My name is Stevie Twining and I am the Community Development Coordinator VISTA with Zeitgeist Center for Arts and Community!
I graduated from UMD in December 2019 with a bachelor’s degree in psychology and no real idea of what I wanted to do. I was working a job that mixed cooking and customer service while running my small photography business on the side and was content to stay in that position for as long as it took to find a job in my field. Then the COVID-19 pandemic hit the United States and I was temporarily laid off. When I returned to work in May, I decided to look for something new. I was in rough financial shape and was frustrated with the way our country was responding to COVID-19. It seemed like the injustices that had been present all along were clarified and exacerbated by the pandemic.
My path to AmeriCorps was a bit different from most; instead of relocating to a new community, I found several AmeriCorps opportunities in my home city of Duluth. There were a lot of reasons to stay in Duluth, ranging from practical issues like the lease I’d just signed to bigger ideas like my love for the arts community here and my desire to do something good for my city.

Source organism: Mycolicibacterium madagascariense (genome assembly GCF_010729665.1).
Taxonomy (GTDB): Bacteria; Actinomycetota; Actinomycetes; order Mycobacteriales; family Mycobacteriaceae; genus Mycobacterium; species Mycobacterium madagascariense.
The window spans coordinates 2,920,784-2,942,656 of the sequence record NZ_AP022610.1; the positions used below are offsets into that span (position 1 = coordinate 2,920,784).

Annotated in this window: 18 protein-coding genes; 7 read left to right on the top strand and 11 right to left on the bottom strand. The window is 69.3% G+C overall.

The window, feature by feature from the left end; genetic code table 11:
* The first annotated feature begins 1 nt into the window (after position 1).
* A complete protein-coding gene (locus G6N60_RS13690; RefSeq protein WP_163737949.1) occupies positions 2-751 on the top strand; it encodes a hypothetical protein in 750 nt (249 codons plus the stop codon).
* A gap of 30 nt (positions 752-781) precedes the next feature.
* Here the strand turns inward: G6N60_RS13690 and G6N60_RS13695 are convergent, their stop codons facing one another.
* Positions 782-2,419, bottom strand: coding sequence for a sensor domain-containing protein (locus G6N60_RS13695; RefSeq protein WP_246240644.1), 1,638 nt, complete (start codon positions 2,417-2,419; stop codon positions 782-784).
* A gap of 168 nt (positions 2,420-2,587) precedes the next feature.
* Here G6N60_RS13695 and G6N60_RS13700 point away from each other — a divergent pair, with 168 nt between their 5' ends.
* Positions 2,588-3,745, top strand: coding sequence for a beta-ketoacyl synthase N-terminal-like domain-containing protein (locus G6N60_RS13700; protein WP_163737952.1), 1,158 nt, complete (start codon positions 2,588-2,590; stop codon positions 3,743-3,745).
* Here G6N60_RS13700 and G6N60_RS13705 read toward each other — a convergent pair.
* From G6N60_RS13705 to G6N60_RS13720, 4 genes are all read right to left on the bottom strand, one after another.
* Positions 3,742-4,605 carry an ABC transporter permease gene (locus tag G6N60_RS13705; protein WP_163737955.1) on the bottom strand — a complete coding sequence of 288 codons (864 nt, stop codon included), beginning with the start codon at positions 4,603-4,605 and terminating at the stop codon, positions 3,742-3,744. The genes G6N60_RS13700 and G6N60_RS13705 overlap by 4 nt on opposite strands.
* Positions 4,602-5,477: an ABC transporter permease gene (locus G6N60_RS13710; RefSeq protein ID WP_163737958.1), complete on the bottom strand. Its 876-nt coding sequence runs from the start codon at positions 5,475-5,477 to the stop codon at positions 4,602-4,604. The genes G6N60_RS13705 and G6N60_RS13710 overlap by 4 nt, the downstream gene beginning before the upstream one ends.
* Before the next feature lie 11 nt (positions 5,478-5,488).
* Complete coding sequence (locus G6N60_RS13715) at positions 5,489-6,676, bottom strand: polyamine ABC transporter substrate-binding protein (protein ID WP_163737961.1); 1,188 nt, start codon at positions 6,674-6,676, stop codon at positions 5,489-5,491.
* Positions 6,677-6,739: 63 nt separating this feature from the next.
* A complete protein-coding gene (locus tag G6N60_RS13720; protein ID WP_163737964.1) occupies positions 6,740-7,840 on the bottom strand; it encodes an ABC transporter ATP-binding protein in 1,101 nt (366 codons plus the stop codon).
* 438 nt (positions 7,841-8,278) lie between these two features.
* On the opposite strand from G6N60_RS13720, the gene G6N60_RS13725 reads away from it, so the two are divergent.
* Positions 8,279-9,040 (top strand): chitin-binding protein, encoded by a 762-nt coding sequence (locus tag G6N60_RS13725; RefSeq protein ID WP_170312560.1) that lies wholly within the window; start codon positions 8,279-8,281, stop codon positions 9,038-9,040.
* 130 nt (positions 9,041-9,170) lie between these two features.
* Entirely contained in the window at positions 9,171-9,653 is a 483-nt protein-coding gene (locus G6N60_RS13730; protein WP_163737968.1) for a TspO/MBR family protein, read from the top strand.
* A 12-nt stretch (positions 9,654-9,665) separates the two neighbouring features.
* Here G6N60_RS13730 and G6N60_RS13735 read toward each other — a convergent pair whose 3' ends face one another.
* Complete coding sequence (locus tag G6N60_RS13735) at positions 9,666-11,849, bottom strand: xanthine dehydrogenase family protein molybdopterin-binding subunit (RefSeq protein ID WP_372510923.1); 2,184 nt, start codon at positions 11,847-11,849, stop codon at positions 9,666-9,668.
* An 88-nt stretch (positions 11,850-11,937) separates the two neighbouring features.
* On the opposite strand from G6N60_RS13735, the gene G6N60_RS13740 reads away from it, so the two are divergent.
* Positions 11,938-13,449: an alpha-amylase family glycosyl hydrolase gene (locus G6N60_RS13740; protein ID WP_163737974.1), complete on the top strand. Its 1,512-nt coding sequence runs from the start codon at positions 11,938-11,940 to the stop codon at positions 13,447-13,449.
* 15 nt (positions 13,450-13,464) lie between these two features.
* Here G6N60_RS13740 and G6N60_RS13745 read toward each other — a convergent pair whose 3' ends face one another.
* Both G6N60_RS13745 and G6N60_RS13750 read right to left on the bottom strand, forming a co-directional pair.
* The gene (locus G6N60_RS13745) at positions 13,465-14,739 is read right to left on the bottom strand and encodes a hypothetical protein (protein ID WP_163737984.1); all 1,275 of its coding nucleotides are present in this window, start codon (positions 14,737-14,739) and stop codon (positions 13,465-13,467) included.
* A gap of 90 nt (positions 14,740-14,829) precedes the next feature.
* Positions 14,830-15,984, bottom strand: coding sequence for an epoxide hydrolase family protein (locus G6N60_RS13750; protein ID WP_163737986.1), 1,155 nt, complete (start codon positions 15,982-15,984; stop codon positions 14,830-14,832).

I applied to a few AmeriCorps VISTA positions at local organizations and in the end chose Zeitgeist Center for Arts and Community. I was so excited to be able to combine my love of art with my drive to improve my community and I’m still excited to continue to grow and learn as I work with Zeitgeist in its community development endeavors.
I’m only a few months into my service with Zeitgeist, but I’ve had the opportunity to work on some awesome projects and connect with incredible community members! Something I am most proud of in the months that I’ve been with Zeitgeist is my work organizing a panel on Indigenous food sovereignty and health. Through Zeitgeist’s Zinema 2.0 streaming service, we were able to offer the film Gather, a documentary which does a beautiful job of explaining the history of food sovereignty and the persecution of Indigenous peoples, free of charge. Alongside Gather (which I cannot recommend highly enough!), I was able to help organize a panel of incredible Indigenous women from organizations in Duluth and the Twin Cities (including AICHO, Dream of Wild Health, and Fond du Lac) to connect the concept of Indigenous food sovereignty with the work these organizations have been doing to promote health through food and other avenues. Zeitgeist received wonderful feedback about the virtual panel and we are hoping to use it as a template for other film discussions throughout the COVID-19 pandemic and beyond.
It has been interesting, to say the least, changing jobs and learning new workplace norms during a pandemic. Through this, I’ve been so lucky to have an AmeriCorps cohort to support me and a host organization that truly cares about its work and its staff’s health and well-being.